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Journal of physiology and biochemistry

High hemoglobin affinity to oxygen and its relationships with lipid peroxidation during fever.


PMID 10731081

Abstract

The effects of high hemoglobin-oxygen affinity (HOA) on rectal temperature and lipid free radical oxidation were investigated in red blood cells, heart, liver and kidneys of male rats during fever. Fever was induced by intraperitoneal injection of Salmonella typhi lipopolysaccharide (LPS; 5.0 mg kg(-1)). HOA was increased by addition of 0.5% sodium cyanate to drinking water for eight weeks. HOA modification (actual half-saturation oxygen pressure, P50act, decreased to 23.3+/-0.7 vs. 31.6+/-0.7 Torr in control; p < 0.001) weakened a febrile response: rise of temperature after 4 hours was 0.79+/-0.2 degrees C vs. 1.38+/-0.1 degrees C in rats with normal HOA (p < 0.05). In red cells and tissues of rats with normal HOA, concentrations of conjugated dienes and Schiff bases increased during fever, and alpha-tocopherol level and catalase activity decreased. Rats with increased HOA had an inverse pattern of such changes. Changes in rectal temperature and markers of free radical oxidation correlated with a shift of oxyhemoglobin dissociation curve leftwards. The present results indicate that the intentional increment of HOA may substantially diminish lipid peroxidation activity, increase the body antioxidant content during fever and decrease the febrile response on LPS.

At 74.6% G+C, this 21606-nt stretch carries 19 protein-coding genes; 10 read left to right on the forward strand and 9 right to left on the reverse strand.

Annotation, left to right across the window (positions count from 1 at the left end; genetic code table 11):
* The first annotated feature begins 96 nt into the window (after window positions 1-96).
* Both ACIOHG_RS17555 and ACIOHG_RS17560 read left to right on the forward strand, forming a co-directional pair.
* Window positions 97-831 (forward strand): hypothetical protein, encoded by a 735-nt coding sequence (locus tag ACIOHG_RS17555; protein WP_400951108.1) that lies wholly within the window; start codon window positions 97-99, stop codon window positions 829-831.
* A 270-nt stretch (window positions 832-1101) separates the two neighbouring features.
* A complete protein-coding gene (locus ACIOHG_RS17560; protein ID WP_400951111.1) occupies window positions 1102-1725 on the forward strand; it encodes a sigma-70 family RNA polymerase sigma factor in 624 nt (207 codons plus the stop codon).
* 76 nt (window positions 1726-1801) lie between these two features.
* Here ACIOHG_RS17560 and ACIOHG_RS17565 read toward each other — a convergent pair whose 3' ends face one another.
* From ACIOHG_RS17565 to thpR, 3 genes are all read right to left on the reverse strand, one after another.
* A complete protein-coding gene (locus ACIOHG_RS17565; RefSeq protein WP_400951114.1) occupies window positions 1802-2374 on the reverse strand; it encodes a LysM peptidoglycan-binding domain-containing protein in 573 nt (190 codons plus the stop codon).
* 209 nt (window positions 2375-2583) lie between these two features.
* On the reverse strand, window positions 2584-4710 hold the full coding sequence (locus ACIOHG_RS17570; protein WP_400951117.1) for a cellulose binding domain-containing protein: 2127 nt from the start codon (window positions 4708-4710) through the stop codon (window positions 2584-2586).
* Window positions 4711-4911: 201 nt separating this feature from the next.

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185086
Sodium cyanate, 96%
CNNaO